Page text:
Up to the end of 1941, the penitentiary in Stara Gradiška, downstream from Jasenovac, was used by the Ustasha authorities as a prison and assembly point for forced internment. The first group of prisoners, mostly Serbs and Jews, was brought from Slavonski Brod, Bosanska and Nova Gradiška in May 1941.
The Third Bureau of the Ustasha Surveillance Service ordered the Stara Gradiška penitentiary to be turned into a camp for the political rehabilitation of Croatian prisoners. Shortly after, groups of male and female prisoners were brought from Lepoglava Prison, Danica camp and various Zagreb prisons. A legal injunction ordering the abolition of the penitentiary and institution of forced labour in Stara Gradiška, dated 19 February 1942, allowed the penitentiary to be turned into a concentration camp with many purposes.
Although the camp was officially formed in 1942, the Ustashas began bringing and accommodating detainees to the existing penitentiary as early as the end of 1941. The first detainees were former detainees from the Danica camp near Koprivnica, and a group of prisoners from Zagreb prisons.
The Stara Gradiška camp was the second largest camp in the Jasenovac camp system, and it had its own specifics. Although it was first conceived as a place for the political re-education of Croatian citizens, even before the official establishment of the camp, Serbs, Jews and Roma were imprisoned there on the basis of national and religious affiliation. Citizens of Croatian nationality were also detained on the basis of the Legal Provision on Unwanted and Dangerous Persons, which provided a legal framework for imprisonment on political grounds.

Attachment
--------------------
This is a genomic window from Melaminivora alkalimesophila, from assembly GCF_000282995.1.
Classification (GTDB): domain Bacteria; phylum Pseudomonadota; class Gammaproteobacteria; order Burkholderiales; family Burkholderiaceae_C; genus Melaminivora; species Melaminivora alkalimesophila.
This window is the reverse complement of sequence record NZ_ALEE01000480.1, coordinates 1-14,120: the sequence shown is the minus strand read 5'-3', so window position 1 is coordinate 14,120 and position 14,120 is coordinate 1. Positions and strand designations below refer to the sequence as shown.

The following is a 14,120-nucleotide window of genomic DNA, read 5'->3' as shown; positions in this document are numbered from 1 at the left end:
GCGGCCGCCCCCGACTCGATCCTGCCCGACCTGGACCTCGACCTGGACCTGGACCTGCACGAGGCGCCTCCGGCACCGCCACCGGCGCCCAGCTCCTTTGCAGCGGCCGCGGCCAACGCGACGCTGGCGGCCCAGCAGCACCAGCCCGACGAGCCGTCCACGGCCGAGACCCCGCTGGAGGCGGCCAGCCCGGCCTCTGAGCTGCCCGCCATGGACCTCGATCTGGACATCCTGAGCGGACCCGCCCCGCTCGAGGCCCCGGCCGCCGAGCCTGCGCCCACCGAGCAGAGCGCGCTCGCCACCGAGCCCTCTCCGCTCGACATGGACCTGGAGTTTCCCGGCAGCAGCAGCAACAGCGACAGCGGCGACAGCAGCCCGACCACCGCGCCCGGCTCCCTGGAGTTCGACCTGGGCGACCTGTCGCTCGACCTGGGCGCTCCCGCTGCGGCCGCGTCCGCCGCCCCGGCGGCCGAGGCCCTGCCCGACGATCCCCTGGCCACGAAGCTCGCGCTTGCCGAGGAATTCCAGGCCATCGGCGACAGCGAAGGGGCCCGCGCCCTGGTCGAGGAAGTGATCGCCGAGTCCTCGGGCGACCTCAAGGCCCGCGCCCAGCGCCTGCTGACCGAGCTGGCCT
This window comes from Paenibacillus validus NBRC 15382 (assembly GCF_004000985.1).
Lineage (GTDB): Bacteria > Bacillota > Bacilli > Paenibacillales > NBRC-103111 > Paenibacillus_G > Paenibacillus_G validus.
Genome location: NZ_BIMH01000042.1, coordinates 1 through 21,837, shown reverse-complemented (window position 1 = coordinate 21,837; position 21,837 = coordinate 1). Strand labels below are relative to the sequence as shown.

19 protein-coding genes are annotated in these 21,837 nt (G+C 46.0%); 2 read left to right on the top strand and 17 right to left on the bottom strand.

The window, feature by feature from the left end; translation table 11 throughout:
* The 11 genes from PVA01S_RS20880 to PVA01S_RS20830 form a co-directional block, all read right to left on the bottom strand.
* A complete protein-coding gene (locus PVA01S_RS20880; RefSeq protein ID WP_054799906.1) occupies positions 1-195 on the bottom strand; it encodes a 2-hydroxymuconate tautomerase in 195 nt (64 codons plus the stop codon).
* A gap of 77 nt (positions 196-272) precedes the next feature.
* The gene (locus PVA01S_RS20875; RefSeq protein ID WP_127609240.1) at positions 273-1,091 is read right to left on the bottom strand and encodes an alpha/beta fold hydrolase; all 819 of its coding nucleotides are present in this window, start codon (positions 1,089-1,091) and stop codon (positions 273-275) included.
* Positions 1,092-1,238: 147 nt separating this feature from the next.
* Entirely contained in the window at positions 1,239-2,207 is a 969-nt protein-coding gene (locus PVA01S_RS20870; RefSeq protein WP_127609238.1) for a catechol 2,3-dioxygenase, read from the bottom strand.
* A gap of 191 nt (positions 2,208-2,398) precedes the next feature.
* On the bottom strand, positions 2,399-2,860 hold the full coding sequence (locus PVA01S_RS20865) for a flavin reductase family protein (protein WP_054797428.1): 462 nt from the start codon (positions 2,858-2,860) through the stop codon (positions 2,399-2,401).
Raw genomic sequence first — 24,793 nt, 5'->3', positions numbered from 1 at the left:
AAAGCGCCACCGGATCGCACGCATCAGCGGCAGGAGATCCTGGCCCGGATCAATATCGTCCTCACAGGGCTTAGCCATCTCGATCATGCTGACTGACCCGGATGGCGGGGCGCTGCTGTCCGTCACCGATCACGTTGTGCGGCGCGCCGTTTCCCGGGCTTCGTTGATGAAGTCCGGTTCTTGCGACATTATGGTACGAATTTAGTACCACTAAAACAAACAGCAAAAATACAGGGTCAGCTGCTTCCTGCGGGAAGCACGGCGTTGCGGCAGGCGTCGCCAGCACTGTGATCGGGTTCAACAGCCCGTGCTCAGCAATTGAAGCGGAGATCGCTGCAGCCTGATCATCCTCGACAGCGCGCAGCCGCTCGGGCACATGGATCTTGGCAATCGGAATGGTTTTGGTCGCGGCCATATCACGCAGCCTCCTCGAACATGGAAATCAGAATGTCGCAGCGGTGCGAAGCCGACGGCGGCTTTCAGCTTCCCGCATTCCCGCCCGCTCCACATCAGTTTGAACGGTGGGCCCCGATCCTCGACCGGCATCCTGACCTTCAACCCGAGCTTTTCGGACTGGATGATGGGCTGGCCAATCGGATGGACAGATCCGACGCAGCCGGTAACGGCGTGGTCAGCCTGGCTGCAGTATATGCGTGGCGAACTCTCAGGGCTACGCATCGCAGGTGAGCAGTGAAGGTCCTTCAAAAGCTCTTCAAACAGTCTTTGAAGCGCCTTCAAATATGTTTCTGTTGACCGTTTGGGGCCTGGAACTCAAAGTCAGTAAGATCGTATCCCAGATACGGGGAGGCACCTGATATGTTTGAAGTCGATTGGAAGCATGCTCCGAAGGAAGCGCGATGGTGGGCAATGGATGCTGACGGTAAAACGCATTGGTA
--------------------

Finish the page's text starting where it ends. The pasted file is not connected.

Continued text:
The Stara Gradiška camp was also a children's camp, and a camp where women were imprisoned. A large number of children were brought to the camp together with their parents during the offensive on Kozara. In the camp, the children were separated from their parents. Unlike Camp III Ciglana, where all detainees were housed together, regardless of nationality and religion, in Stara Gradiška the detainees were separated, as can be seen in the example of the women's camp. Croat and Muslim women were housed in the Croatian Women's Camp, and Serb and Jewish women in the Tower, a dark and damp fortress building.